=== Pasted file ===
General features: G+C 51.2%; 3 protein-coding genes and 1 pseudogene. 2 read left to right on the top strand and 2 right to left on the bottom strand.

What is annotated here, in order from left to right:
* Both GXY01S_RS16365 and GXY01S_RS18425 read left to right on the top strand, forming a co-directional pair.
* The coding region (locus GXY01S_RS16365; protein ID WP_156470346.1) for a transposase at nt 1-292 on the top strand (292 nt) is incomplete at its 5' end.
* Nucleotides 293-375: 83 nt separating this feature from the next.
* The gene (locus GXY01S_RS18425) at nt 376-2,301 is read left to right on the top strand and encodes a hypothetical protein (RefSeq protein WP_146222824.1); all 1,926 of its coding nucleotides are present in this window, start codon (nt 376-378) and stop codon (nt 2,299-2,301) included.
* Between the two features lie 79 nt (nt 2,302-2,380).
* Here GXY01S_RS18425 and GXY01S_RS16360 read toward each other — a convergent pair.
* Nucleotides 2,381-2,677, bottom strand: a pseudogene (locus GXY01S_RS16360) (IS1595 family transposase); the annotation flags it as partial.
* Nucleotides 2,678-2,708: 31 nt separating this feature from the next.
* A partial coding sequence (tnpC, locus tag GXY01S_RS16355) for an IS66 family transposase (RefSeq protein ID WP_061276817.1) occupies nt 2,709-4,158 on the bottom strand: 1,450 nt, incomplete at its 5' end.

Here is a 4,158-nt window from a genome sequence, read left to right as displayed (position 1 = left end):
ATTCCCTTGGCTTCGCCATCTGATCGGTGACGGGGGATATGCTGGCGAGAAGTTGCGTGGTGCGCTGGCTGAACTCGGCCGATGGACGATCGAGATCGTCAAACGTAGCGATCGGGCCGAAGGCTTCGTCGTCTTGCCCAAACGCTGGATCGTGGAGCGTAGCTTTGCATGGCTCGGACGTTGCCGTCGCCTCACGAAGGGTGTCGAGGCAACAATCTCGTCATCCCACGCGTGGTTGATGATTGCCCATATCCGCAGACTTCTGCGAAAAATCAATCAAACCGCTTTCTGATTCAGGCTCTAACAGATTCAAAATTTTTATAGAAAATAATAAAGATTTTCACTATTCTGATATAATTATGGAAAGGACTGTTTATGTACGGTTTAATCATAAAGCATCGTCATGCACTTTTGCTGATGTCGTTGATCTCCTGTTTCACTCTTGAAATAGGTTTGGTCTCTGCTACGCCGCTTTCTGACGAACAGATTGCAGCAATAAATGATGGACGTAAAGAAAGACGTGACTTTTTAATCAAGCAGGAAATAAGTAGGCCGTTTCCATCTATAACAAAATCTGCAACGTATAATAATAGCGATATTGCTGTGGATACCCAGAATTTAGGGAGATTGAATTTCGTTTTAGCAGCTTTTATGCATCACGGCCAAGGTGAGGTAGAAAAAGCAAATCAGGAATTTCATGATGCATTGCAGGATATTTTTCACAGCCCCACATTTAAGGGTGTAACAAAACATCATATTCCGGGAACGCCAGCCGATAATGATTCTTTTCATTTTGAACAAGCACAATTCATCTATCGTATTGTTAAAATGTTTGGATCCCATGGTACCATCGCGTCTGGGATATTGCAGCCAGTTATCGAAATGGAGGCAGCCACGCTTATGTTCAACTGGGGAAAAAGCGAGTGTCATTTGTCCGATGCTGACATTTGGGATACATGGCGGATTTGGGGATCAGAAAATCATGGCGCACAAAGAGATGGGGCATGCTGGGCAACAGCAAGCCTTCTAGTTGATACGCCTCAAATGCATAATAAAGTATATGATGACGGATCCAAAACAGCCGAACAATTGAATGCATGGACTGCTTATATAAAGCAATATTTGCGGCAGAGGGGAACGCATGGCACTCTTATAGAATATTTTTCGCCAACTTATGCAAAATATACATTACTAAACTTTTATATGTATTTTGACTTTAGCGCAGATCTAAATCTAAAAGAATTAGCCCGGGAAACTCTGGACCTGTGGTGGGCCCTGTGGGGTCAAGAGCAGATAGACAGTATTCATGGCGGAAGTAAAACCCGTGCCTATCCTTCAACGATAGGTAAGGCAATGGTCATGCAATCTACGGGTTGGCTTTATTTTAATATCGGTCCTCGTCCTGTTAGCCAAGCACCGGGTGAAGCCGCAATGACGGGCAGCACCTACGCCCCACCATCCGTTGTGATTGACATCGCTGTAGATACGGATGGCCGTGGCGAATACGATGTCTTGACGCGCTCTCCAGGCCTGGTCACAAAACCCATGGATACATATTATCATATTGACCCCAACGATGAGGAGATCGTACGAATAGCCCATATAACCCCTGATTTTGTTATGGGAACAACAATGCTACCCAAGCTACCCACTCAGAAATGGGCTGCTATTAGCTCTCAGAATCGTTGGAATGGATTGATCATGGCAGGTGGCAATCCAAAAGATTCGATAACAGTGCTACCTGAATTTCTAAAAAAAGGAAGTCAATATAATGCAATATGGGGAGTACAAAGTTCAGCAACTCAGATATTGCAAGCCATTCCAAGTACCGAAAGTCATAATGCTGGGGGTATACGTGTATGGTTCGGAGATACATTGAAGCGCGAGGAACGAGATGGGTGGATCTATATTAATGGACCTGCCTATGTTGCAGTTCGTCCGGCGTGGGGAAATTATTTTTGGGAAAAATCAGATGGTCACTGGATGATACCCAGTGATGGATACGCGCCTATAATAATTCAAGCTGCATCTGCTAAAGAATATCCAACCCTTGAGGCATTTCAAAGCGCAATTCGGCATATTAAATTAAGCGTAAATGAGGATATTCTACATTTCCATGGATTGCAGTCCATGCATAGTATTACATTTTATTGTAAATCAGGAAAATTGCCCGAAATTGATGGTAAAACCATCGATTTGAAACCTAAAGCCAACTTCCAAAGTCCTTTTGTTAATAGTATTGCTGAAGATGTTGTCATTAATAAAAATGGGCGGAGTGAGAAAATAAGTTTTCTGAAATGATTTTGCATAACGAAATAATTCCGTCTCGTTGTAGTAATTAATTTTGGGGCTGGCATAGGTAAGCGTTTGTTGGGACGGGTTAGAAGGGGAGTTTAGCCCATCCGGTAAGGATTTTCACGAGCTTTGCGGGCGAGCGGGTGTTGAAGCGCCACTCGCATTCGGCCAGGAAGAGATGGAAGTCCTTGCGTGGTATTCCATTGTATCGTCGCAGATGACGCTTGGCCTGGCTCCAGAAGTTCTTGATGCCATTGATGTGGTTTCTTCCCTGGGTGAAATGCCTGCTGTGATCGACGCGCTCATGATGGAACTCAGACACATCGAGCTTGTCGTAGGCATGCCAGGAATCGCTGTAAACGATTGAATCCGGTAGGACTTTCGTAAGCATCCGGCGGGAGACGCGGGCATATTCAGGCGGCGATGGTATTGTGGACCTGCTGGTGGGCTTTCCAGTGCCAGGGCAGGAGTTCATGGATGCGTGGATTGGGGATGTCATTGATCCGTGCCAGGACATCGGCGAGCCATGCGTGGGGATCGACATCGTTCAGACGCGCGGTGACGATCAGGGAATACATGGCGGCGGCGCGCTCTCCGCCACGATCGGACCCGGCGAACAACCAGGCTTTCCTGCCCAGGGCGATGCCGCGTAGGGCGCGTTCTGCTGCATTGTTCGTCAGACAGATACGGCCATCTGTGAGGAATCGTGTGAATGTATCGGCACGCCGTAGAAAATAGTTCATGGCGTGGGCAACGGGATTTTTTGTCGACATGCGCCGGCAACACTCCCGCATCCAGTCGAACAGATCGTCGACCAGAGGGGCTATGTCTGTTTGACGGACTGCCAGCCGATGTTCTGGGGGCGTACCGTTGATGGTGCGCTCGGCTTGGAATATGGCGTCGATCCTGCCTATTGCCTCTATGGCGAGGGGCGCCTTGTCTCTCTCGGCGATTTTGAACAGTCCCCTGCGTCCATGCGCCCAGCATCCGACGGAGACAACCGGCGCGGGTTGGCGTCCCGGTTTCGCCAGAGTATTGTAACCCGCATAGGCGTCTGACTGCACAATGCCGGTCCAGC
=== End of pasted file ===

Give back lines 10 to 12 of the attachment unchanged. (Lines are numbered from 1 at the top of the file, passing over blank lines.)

* Nucleotides 2,678-2,708: 31 nt separating this feature from the next.
* A partial coding sequence (tnpC, locus tag GXY01S_RS16355) for an IS66 family transposase (RefSeq protein ID WP_061276817.1) occupies nt 2,709-4,158 on the bottom strand: 1,450 nt, incomplete at its 5' end.

Here is a 4,158-nt window from a genome sequence, read left to right as displayed (position 1 = left end):